Have you ever wondered how a tiny little insect like a bee could ever fill a jar of honey? If it were just down to one bee it would be a mighty task but the work is shared by many thousands of bees and is a great example of what can be achieved by a co-ordinated effort. Think of it in terms of humans creating something like a pyramid.
A jar of honey weighs 454 grammes and a bee can carry about 0.04 grammes of nectar. But nectar is only about 40% sugar and honey needs to be about 80% sugar so the bee actually only carries about 0.02 grammes of honey on each trip.
Now how many bees would we need to fill a jar of honey? The answer is 454/0.02 grammes which equals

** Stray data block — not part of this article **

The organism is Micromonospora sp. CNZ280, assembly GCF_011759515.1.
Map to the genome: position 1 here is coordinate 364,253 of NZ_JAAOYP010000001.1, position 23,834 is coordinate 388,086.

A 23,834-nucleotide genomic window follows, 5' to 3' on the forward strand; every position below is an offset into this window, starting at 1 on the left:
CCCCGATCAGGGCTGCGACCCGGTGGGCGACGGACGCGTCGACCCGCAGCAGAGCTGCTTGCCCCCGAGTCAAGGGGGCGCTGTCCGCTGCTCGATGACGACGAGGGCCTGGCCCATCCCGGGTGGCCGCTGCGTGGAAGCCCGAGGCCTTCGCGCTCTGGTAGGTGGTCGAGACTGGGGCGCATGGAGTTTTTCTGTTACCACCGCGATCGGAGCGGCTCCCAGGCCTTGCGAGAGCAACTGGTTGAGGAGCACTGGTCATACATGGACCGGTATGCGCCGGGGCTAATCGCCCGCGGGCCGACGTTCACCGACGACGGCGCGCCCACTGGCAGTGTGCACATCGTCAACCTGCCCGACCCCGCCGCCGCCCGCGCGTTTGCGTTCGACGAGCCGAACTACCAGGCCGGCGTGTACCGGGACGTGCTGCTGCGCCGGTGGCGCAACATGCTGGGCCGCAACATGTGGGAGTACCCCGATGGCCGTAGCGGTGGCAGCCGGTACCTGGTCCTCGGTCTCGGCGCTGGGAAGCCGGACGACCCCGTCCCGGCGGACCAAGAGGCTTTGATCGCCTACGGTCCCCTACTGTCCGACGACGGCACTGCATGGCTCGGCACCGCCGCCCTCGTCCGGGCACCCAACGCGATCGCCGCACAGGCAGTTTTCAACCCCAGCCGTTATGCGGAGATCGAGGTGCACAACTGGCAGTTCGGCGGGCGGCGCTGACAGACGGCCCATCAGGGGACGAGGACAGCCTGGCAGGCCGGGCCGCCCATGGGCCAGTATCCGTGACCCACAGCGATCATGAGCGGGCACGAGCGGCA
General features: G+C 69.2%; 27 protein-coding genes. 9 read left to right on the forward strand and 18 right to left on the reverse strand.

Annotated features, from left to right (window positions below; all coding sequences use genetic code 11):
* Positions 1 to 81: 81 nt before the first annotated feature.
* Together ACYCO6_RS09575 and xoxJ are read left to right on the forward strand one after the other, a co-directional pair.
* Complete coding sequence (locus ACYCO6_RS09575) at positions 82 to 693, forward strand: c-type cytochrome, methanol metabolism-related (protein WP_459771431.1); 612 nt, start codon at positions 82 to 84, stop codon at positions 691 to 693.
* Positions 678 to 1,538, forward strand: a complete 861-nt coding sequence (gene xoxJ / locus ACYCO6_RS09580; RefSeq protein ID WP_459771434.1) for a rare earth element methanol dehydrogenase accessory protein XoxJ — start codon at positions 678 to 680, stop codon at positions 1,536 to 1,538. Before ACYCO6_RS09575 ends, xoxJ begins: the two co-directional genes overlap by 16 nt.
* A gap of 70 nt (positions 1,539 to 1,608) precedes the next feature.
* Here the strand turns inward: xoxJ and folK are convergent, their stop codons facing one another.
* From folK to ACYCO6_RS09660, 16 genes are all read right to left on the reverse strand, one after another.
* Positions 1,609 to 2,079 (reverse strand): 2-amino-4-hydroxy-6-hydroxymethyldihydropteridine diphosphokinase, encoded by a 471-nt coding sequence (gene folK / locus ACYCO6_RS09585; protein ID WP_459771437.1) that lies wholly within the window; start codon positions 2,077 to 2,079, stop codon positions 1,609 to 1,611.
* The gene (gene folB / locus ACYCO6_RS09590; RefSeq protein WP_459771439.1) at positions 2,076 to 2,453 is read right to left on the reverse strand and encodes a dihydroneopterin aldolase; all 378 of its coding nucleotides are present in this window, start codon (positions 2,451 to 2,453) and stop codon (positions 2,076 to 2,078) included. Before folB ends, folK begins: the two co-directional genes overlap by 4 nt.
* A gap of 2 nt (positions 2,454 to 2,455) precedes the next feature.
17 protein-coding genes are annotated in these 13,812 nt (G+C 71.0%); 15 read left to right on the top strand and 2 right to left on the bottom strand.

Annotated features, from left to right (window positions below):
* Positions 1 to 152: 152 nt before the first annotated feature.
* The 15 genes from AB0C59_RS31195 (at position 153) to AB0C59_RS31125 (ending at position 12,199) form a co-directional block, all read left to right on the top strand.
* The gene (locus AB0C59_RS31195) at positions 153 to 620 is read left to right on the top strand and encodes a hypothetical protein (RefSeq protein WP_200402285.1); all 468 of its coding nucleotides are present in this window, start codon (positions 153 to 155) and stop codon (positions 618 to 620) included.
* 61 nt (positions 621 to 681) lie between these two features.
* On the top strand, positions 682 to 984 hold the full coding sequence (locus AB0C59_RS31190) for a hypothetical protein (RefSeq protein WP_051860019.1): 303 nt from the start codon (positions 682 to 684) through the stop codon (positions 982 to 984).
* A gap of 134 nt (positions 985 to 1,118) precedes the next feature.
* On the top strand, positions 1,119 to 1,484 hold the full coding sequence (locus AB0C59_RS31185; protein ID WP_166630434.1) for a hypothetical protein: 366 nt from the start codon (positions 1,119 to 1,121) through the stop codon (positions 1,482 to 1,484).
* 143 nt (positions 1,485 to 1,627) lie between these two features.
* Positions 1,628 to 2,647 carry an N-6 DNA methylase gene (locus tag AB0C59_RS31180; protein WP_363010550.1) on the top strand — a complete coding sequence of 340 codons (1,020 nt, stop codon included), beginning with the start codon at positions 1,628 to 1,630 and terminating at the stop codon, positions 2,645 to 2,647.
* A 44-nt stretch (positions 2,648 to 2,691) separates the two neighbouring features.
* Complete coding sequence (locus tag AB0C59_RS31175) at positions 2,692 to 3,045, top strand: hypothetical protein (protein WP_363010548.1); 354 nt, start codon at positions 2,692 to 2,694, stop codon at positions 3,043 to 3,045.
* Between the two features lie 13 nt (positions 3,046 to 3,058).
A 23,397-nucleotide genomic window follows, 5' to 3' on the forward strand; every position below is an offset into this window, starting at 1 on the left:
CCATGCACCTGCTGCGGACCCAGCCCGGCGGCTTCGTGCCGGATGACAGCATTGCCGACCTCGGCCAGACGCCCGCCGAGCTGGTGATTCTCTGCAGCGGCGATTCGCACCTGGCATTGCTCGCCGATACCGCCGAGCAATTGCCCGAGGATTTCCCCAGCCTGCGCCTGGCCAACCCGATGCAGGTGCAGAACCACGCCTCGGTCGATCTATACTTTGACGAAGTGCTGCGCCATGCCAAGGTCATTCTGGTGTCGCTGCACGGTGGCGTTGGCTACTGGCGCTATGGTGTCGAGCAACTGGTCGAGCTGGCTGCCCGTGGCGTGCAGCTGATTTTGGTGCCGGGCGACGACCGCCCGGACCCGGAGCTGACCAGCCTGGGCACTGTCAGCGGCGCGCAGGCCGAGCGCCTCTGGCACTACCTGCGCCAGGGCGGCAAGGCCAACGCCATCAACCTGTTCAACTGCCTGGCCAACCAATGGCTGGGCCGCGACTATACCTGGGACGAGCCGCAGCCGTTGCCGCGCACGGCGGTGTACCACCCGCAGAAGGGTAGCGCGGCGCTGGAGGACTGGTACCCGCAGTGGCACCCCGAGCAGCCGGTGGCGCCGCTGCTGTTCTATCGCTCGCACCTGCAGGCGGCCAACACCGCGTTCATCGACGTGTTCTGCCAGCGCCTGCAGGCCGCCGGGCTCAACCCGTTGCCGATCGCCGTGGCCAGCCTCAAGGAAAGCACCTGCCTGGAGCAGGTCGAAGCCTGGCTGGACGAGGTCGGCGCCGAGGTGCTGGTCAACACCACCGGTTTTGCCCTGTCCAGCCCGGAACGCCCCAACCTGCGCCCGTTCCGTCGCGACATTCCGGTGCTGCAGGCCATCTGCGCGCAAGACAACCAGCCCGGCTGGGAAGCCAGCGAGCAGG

22,700 trips are required to fill a single jar of honey.
This sounds impressive enough but of course a colony of bees doesn't just make one jar of honey. Over the year the queen will produce between 100,000 and 200,000 bees that will each spend between 10 and 20 days collecting nectar.
At its most productive a single colony of bees could theoretically produce around 800 kg of honey, that's almost a tonne!
The reason that beehives aren't the size of warehouses to accommodate all this honey is that it is being continually used up by the bees as fuel, primarily to keep the brood warm. So at any given time there may only be between 10 and 20 kg of honey in the hive.